While the countless other brands fought tooth and nail for a foothold in the hobby, GlamorShots, excuse me, Studio was the only set with a truly unique position: showcase the players as well-rounded individuals. And do so on great-looking cards. Instead of re-inventing the wheel each and every year, all they had to do was pull down a different backdrop: 1991 saw the classic charcoal, 1992 had a close up on a craquelure newspaper photo and 1993 gave us jersey detail. All that was missing was the hand-on-chin pose in front of the bookcase and soft-focus lighting on stars in the night sky.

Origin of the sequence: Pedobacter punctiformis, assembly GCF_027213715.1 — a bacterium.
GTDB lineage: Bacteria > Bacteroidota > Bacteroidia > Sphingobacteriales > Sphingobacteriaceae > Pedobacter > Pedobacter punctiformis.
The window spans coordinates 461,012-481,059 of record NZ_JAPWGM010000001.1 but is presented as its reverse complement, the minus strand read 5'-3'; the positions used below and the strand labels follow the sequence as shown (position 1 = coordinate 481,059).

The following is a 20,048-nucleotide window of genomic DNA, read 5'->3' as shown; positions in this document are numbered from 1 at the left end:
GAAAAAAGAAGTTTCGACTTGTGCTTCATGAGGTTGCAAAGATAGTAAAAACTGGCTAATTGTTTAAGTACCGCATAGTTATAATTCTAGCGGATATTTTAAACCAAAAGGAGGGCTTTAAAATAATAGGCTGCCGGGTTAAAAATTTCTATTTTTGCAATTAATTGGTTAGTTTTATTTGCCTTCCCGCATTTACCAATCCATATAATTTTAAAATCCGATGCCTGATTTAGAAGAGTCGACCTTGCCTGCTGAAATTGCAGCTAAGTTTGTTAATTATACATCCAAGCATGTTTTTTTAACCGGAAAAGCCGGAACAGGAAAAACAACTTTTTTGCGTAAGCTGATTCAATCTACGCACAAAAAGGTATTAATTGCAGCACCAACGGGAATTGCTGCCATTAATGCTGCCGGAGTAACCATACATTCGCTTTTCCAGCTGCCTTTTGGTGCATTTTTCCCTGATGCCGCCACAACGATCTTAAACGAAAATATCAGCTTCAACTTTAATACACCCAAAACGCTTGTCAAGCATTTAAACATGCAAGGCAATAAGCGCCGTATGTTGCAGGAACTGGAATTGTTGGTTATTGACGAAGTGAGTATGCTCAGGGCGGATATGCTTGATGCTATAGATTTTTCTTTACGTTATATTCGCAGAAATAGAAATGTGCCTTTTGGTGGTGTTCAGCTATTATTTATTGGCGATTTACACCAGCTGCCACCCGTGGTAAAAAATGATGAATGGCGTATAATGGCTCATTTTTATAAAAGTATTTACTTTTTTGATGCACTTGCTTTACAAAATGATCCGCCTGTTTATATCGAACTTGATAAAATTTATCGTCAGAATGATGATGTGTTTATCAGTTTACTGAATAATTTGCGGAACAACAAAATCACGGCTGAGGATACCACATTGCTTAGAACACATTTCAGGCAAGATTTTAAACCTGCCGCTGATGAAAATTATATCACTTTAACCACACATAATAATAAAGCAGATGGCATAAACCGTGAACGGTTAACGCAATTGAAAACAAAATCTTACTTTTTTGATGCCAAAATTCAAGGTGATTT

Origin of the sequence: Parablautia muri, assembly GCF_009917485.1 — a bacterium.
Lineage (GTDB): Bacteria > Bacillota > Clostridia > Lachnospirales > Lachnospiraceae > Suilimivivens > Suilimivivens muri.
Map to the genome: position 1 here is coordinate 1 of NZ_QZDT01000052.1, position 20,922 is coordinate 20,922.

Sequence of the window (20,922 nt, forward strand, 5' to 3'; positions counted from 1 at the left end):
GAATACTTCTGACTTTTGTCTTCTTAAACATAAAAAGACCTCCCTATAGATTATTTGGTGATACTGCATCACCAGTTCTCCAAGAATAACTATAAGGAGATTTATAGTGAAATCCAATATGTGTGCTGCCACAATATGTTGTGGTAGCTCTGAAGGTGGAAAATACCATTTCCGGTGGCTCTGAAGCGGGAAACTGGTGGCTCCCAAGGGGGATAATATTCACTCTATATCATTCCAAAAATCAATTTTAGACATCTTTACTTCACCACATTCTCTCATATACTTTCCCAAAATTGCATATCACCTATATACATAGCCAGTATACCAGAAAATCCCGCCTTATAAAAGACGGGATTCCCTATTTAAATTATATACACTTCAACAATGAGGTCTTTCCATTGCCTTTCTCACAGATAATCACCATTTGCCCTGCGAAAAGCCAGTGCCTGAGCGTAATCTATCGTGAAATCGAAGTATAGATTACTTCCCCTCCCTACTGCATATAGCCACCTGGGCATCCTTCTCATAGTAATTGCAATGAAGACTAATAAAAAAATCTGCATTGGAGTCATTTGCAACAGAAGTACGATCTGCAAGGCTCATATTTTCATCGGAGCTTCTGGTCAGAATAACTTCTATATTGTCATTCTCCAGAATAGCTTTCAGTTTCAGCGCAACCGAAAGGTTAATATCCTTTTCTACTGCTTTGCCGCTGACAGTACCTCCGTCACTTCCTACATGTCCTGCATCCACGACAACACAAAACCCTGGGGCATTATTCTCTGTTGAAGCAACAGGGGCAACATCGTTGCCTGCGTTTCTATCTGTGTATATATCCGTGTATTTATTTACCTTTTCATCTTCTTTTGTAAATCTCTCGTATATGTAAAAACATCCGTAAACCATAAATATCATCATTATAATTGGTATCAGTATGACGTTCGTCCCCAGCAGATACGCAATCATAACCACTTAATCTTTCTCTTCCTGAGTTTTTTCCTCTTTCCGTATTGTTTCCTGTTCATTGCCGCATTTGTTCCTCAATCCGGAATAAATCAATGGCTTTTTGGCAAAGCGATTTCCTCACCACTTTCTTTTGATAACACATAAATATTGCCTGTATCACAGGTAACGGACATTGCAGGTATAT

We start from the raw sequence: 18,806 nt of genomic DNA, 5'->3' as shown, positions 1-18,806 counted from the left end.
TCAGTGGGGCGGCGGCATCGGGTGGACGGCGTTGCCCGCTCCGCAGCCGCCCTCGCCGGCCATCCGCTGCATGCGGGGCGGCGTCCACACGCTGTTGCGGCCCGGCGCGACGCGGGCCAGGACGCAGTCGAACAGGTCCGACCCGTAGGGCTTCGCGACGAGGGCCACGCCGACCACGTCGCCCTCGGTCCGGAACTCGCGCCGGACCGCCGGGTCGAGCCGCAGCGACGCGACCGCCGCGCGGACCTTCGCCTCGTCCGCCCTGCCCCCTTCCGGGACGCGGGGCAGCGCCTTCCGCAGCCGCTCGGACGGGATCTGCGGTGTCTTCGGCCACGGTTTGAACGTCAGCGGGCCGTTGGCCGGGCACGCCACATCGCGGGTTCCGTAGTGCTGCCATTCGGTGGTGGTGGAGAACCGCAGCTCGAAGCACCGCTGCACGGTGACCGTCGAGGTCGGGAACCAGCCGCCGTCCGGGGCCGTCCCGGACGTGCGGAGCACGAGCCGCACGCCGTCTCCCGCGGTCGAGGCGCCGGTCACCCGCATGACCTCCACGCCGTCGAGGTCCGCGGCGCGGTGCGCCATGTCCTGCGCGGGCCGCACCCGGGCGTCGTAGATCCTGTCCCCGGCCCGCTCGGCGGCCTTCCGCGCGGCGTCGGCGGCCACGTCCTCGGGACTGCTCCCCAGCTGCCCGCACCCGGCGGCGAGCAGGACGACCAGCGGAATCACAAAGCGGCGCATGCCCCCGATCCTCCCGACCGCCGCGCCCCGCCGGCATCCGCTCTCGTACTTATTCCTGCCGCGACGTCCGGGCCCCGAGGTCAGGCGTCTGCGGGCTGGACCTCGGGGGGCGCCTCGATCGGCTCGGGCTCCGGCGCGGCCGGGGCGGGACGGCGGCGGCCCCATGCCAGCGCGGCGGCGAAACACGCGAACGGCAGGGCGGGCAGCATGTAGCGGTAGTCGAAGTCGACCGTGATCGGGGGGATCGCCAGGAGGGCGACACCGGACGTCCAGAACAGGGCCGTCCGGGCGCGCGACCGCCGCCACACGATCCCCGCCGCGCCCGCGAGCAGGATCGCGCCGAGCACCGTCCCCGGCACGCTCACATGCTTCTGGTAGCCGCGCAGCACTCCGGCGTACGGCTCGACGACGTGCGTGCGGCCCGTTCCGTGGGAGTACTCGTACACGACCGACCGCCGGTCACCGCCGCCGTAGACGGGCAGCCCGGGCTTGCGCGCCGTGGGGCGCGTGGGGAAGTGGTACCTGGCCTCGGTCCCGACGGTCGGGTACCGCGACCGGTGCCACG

For Studio, baseball was just window-dressing. The real focus was the emotional side of each player. From Curt Schilling: Hobbies are golf, war gaming and military history… Might have been a history teacher if he hadn’t been an athlete. And from Robin Yount: Hobbies are golf, motorcycles, cars and fishing… Might have been in professional racing if he hadn’t been a baseball player.
The key to this set was that players had lives off the field (who knew Curt Schilling liked to play Risk?), and were somewhat normal human beings with normal, everyday dreams. Robin Yount wanted to be the next Richard Petty? Me too. It’s the ‘me too’ aspect that takes down the wall between player and fan and endears them to us (damn you, psychological window dressing!).